Photo by Scott Graham on Unsplash

Today’s editorial offering is academic. But it’s about a subject that is important: Your role with the media in our representative democracy. 

The setup: In 1943, Robert M. Hutchins, chancellor of the University of Chicago, convened a national commission of eggheads to consider freedom of the press. Funded by Time Inc.’s Henry Luce and the Encyclopaedia Britannica, the Hutchins Commission published a groundbreaking report in 1947, “A Free and Responsible Press,” that continues to have an impact today.

The report essentially says the media have a social responsibility to provide information in a democratic society so people who live in that society can make informed decisions about their government. It goes on to list tenets that must be fulfilled for a free press to flourish, including how the media must offer “a truthful, comprehensive and intelligent account of the day’s events in a context which gives them meaning.” It also should offer a forum to exchange comments and criticism, and to share them. Finally, the press ideally should help to clarify society’s goals and reach members of the community. 

The report noted: “The free press must be free to all who have something worth saying to the public, since the essential object for which a free press is valued is that ideas deserving a public hearing shall have a public hearing.”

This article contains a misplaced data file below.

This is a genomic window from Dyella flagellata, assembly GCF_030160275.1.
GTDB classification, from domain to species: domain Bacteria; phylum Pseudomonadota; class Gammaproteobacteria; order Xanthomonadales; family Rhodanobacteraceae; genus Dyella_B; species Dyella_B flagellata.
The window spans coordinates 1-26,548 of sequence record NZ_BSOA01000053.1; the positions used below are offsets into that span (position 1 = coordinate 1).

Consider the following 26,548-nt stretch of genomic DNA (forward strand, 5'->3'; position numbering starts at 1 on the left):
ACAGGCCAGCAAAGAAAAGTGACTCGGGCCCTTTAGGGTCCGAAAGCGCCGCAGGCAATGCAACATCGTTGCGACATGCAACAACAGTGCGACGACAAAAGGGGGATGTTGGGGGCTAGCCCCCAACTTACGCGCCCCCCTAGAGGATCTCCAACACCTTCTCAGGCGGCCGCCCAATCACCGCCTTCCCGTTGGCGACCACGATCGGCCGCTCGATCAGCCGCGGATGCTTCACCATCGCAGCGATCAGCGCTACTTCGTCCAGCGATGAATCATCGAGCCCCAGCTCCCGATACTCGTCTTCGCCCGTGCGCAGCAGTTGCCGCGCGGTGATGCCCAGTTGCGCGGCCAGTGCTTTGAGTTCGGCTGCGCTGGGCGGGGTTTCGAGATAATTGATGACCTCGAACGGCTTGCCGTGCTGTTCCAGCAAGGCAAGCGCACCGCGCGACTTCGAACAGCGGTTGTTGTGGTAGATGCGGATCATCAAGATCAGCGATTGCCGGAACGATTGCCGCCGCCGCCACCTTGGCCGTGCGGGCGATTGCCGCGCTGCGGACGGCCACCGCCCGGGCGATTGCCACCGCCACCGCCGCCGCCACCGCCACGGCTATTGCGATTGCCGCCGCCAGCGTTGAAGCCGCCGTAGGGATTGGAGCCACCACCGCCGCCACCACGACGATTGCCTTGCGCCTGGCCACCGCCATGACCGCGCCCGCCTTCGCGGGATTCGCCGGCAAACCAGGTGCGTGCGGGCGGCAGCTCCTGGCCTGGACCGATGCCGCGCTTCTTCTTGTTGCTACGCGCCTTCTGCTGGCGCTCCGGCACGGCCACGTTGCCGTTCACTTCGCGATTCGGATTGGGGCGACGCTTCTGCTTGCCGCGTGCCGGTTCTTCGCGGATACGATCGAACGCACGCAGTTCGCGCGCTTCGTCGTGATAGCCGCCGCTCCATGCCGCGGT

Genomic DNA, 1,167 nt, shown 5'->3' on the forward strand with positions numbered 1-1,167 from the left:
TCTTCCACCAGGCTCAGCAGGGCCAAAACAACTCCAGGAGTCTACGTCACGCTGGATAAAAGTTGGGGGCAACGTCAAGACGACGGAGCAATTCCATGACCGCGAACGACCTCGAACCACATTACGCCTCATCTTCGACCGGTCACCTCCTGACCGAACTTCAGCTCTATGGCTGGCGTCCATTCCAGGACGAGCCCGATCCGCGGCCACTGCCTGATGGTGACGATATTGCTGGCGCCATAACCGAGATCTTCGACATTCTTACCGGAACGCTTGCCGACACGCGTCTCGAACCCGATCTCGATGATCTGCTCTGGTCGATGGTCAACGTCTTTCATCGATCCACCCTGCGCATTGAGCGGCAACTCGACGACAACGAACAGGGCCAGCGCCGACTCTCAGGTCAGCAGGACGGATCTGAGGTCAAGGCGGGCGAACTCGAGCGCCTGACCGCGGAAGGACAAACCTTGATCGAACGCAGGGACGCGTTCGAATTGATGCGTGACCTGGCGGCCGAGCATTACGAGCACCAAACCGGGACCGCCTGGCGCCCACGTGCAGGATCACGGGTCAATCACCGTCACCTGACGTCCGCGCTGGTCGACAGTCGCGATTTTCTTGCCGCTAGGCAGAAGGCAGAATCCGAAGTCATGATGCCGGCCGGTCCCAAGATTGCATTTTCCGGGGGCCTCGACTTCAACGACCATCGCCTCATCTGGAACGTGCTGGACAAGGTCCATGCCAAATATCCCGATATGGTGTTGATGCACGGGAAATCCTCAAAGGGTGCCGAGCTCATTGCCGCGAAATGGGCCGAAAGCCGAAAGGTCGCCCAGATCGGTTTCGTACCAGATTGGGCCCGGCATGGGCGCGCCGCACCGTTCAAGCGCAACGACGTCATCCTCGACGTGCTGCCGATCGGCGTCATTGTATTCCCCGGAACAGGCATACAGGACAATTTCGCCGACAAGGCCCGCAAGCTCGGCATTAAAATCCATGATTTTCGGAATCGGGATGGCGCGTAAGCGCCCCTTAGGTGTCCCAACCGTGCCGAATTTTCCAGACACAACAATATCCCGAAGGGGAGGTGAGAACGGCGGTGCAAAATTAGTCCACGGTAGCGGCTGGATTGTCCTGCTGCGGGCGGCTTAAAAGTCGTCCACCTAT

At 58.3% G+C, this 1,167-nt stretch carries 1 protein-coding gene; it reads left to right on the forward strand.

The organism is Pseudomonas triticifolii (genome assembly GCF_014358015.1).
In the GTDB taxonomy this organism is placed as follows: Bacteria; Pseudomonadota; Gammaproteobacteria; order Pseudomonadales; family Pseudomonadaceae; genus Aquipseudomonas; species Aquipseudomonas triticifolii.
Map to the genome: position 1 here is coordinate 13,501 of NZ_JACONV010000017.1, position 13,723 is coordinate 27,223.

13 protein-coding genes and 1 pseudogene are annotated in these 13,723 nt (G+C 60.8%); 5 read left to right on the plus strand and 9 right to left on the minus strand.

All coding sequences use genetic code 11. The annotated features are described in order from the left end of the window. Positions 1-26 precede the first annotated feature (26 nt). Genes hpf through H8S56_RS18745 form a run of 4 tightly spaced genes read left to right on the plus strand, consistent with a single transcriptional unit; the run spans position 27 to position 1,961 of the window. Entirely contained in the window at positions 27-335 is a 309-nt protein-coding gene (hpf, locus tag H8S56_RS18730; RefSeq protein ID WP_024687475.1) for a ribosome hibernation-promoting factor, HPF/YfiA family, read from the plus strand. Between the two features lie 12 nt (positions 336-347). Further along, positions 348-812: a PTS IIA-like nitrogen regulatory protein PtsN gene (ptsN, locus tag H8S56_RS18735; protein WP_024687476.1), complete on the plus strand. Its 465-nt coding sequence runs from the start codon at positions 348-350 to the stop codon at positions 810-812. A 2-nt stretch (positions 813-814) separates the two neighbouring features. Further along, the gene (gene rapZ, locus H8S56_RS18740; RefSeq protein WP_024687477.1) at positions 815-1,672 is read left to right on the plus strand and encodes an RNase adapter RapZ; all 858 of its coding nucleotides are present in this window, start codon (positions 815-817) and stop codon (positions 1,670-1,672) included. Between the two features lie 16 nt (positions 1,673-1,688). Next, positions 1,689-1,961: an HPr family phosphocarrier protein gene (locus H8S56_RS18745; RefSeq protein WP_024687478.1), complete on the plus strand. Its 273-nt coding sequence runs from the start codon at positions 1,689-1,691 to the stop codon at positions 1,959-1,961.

Part of the responsibility of the media is to publish a broad range of ideas — including opinions from readers — to keep democracy vibrant.

“Civilized society is a working system of ideas,” the report concluded. “It lives and changes by the consumption of ideas. Therefore it must make sure that as many as possible of the ideas which its members have are available for its examination.”

Today’s application: With the invention of the Internet, anybody now can be a publisher. But what’s happened in our tribal society is the sad reduction of civilized discussion of ideas that move democracy forward. Often, online responses to what’s in the media are little more than coarse comments — flames and attacks that promote division in a country where there’s too much of it already.

This month, the Charleston City Paper launched a long-overdue website update, and you may have noticed we removed comments at the bottom of stories. For many years, online comments were a great place to discuss stories. But eventually, annoying spam and toxic trolls often took over, making it difficult for loyal commenters to attempt dialogue.

If you want instant gratification, we encourage you to comment directly to our frequent posts on Facebook, Twitter and Instagram. But if you want to share a more substantive reaction on our news, views and photos, we urge you to write a traditional letter to the editor, either by email (, the form at or by mail. All must be signed and meet our standards. Every Saturday, we’ll publish a curated, verified collection of letters and comments. 

For democracy to flourish, there must be a vigorous flow of ideas. Our free alternative weekly takes that social responsibility seriously. We look forward to hearing from you.